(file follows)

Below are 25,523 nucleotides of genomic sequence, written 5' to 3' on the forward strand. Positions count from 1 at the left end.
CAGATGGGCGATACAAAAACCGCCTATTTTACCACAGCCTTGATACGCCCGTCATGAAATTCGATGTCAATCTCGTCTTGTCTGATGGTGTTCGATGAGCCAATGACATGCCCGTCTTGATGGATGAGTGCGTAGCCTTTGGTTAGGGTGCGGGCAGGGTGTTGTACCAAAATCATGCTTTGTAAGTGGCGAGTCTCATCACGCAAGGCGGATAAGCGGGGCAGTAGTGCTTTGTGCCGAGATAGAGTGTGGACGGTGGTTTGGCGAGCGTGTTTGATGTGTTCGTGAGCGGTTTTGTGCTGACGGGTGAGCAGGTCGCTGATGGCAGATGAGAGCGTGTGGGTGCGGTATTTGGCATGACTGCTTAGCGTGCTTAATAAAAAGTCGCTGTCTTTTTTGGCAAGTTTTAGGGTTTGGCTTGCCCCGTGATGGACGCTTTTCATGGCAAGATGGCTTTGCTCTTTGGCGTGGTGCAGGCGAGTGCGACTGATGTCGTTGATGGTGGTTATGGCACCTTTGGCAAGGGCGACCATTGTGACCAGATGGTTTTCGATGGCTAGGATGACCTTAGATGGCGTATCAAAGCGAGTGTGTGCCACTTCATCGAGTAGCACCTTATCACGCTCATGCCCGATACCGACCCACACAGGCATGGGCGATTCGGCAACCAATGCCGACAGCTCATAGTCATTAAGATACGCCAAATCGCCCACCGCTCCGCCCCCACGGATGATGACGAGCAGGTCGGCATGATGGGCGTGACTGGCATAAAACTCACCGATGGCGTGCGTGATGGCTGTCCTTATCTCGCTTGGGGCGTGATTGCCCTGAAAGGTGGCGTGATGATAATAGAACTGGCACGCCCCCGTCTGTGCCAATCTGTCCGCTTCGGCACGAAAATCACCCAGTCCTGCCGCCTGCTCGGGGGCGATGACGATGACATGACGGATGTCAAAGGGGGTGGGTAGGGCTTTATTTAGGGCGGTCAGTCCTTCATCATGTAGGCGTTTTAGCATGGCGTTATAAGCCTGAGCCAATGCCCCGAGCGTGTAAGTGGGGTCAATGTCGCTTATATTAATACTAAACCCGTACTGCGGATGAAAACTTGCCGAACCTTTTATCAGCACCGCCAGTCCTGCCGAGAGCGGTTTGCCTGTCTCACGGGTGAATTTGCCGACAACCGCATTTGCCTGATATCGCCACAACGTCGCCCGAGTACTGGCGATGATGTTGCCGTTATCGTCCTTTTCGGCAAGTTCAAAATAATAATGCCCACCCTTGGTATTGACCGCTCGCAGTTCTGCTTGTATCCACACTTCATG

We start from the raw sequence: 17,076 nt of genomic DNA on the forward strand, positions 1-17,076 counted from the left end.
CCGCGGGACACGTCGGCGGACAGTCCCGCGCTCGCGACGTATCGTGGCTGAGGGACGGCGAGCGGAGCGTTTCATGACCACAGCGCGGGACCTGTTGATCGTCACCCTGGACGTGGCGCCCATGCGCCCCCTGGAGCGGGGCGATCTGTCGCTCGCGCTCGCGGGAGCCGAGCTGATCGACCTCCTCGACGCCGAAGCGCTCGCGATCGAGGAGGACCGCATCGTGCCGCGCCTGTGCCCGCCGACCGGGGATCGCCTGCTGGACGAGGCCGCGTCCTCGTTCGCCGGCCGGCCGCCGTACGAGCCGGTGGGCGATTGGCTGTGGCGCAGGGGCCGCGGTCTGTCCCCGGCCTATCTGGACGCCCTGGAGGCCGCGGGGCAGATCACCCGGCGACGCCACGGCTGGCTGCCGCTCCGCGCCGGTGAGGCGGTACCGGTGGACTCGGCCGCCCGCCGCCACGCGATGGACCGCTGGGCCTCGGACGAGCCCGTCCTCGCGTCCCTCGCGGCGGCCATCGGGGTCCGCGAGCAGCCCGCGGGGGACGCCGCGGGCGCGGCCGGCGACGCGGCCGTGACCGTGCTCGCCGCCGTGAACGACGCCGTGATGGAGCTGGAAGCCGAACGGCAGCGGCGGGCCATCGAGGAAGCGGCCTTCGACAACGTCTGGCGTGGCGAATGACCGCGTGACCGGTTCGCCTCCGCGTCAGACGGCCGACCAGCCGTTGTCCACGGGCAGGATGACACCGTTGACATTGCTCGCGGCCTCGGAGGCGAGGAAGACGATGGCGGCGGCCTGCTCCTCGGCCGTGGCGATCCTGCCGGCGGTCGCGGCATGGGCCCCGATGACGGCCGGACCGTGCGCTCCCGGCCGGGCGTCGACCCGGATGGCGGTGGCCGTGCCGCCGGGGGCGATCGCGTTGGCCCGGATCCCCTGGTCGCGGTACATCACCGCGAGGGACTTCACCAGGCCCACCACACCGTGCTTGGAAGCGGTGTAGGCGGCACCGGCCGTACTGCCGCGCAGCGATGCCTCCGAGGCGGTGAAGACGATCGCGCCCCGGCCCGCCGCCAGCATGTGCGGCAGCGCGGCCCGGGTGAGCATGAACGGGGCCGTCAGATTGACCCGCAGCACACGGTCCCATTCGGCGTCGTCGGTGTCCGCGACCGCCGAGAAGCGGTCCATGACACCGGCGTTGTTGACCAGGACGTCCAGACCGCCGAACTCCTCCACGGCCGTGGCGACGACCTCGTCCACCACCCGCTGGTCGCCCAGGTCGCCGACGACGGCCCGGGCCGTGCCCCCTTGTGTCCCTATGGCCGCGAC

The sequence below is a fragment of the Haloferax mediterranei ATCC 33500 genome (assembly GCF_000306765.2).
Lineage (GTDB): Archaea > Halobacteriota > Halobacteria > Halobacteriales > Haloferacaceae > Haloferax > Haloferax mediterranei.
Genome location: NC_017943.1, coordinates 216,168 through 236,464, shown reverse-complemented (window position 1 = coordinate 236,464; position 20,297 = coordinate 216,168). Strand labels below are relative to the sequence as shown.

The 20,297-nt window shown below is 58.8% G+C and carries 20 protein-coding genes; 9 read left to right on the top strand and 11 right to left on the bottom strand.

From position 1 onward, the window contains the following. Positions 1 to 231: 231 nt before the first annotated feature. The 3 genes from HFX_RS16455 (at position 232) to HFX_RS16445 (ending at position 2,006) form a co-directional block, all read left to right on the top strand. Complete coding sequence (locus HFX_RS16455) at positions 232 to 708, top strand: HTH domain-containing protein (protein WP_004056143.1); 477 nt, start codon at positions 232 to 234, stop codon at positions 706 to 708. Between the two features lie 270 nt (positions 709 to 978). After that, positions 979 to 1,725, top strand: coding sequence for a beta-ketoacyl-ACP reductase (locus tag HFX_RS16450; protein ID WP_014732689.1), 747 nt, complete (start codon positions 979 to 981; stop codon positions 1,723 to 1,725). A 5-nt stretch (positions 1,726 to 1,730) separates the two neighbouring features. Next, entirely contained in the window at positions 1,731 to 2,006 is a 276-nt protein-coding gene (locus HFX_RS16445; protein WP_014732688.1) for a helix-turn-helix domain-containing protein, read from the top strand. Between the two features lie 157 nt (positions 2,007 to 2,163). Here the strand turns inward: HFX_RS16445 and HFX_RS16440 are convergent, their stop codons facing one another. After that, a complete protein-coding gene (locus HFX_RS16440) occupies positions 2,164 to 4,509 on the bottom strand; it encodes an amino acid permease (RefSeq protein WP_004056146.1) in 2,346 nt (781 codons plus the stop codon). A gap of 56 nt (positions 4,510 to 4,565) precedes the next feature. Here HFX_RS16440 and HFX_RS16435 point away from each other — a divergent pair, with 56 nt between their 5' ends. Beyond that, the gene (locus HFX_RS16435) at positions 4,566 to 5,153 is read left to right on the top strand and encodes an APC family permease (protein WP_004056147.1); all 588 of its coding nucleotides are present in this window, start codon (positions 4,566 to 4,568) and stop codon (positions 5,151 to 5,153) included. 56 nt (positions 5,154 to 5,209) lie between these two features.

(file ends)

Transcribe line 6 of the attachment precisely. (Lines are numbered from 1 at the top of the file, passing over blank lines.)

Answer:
Lineage (GTDB): Archaea > Halobacteriota > Halobacteria > Halobacteriales > Haloferacaceae > Haloferax > Haloferax mediterranei.